Daylight saving time can wreak havoc on the millions of people already affected by sleep problems, but a few simple sleep habits can make all the difference Sunday (3/10) and Monday.
About 70 million people in the U.S. are affected by a sleep problem, and it can cause serious health and lifestyle issues, according to Dr. Aparajitha Verma, a neurologist with the Sleep Disorders Center at the Methodist Neurological Institute, Houston, Tex. For those people, daylight saving time can be problematic.
Verma recommends that people make sure they are well rested going in to the time change.
“One way to do that is to start changing your hours before the time change. Get up an hour earlier. Retire an hour earlier.”
Circadian rhythms, or our internal body clocks, are the patterns of repeated activity associated with the environmental cycles of day and night. Verma said people who have trouble sleeping may have an internal clock that has become out of sync with the day-night cycle.
“If you’re well rested and your circadian rhythm is working with your schedule, some people don’t even need an alarm clock to get up in the morning.”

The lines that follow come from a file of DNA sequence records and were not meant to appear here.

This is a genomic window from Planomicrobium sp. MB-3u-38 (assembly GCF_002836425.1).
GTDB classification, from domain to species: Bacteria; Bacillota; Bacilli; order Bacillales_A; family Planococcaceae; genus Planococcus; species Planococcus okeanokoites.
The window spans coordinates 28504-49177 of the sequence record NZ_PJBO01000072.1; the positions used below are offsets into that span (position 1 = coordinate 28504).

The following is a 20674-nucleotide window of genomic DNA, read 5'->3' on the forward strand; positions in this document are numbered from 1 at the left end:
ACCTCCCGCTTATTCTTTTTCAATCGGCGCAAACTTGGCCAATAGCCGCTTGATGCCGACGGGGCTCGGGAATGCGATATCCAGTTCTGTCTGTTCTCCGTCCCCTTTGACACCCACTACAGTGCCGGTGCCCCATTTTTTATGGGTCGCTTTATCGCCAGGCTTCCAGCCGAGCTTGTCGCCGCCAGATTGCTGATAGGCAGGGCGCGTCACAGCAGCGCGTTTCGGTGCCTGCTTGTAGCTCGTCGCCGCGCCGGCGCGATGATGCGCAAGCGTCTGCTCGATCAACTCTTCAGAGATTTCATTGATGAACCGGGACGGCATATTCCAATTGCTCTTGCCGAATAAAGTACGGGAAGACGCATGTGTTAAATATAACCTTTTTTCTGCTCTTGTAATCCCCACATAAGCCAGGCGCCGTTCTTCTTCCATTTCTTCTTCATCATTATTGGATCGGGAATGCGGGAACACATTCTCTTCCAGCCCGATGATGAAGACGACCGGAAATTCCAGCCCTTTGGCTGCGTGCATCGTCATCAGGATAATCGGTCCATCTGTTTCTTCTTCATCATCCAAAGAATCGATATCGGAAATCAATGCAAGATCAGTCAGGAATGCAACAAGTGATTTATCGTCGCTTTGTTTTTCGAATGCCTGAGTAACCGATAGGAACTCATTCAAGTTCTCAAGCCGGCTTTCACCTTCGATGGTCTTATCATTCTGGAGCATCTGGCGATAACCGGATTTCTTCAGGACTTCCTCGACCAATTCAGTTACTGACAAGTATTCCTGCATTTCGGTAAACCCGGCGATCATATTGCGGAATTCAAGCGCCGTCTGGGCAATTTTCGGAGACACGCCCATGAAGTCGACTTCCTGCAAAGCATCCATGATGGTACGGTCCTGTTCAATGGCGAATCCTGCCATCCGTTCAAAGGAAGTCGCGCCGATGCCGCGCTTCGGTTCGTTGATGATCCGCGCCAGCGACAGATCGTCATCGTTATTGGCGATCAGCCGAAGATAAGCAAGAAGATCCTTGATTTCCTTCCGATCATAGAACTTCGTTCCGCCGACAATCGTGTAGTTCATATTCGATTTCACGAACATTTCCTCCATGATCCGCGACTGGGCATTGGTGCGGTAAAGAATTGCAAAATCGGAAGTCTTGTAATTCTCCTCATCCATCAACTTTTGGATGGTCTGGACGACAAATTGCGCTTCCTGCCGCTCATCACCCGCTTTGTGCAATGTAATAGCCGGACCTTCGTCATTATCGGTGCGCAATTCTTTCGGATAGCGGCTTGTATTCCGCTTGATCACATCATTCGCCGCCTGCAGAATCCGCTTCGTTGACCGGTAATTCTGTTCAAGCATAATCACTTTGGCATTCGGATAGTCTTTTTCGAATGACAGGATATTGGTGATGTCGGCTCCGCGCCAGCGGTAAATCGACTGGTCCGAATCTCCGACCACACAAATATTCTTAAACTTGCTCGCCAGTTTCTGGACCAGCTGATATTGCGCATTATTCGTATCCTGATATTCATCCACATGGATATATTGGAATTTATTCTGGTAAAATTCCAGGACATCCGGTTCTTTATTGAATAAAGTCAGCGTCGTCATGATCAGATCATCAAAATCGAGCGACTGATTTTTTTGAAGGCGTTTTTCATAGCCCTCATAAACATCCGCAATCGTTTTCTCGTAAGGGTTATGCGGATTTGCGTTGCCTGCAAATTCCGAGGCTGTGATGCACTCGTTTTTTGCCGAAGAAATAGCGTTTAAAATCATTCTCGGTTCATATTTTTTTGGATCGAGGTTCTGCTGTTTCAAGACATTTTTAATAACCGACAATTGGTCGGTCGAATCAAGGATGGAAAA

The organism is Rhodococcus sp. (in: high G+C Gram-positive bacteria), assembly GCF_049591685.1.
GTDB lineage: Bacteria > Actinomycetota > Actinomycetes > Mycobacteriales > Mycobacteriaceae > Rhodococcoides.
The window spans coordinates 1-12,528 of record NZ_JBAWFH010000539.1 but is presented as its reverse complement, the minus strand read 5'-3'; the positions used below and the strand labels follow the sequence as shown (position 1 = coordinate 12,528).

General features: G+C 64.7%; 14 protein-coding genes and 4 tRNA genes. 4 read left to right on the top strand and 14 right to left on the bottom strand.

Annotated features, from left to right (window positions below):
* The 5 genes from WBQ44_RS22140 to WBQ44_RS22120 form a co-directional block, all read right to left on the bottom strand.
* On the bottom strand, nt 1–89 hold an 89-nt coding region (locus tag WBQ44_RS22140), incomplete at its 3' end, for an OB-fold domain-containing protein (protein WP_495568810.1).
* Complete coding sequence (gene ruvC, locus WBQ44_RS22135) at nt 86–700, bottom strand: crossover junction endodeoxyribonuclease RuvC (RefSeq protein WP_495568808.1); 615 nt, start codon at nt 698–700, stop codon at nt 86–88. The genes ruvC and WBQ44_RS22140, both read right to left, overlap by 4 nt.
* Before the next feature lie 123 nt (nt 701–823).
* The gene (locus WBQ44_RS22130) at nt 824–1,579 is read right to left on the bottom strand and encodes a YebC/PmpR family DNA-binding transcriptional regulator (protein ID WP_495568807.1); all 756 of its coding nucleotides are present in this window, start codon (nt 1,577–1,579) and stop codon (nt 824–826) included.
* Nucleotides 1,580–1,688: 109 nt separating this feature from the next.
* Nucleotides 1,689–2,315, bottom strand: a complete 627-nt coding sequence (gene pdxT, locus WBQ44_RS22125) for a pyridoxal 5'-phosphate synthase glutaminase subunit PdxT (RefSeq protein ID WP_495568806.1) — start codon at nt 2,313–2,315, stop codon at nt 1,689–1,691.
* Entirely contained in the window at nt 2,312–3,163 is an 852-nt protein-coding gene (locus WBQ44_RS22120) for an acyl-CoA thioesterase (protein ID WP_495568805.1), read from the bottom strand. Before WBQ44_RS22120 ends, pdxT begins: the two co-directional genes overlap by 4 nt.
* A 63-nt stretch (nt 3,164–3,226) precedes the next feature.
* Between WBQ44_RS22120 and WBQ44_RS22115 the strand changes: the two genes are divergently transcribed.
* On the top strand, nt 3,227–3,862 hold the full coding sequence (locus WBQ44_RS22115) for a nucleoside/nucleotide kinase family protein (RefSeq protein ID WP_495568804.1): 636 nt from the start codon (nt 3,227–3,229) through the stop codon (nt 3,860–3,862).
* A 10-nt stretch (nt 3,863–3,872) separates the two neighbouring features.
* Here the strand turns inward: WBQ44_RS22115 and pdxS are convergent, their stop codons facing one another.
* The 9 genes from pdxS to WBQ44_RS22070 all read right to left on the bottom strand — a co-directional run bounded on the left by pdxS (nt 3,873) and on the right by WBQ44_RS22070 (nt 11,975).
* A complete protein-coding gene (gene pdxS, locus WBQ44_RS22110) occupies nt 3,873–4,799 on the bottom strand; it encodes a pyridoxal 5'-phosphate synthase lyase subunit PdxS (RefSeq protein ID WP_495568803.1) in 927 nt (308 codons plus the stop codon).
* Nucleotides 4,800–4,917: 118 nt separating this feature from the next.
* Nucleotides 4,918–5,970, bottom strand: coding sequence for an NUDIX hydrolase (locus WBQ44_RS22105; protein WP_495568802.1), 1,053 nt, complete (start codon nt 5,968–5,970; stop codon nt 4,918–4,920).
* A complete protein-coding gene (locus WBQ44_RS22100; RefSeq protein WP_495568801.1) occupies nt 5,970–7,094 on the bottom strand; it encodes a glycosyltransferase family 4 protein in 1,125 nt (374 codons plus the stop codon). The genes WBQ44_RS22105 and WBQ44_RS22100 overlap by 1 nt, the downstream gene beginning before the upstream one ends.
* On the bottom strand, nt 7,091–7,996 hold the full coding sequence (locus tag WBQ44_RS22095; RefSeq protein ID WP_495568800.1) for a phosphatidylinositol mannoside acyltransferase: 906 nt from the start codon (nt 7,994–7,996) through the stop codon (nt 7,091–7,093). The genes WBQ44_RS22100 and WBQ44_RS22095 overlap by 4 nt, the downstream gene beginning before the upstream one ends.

Other tips for a good night’s sleep, according to Verma:
• Sleep in a quiet and dark environment and set the thermostat at a slightly cooler temperature
• Don’t allow pets in the bed
• No reading, eating or watching TV in bed
• Don’t watch the clock
• Set a “wind down” time prior to going to bed
• Don’t take over the counter sleep aids, as these can disrupt sleep stages. Instead, try drinking warms teas or milk to increase your body temperature, which helps induce and sustain sleep
• Exercise is good for sleep, but not within two hours of going to sleep
If you can’t fall asleep within 30 minutes of lying down, if you have excessive daytime sleepiness, or if you sleep for seven or more hours and still wake up tired, you may have a sleeping disorder. Verma recommends people with these symptoms undergo an overnight sleep study at a center that is accredited by the American Academy of Sleep Medicine.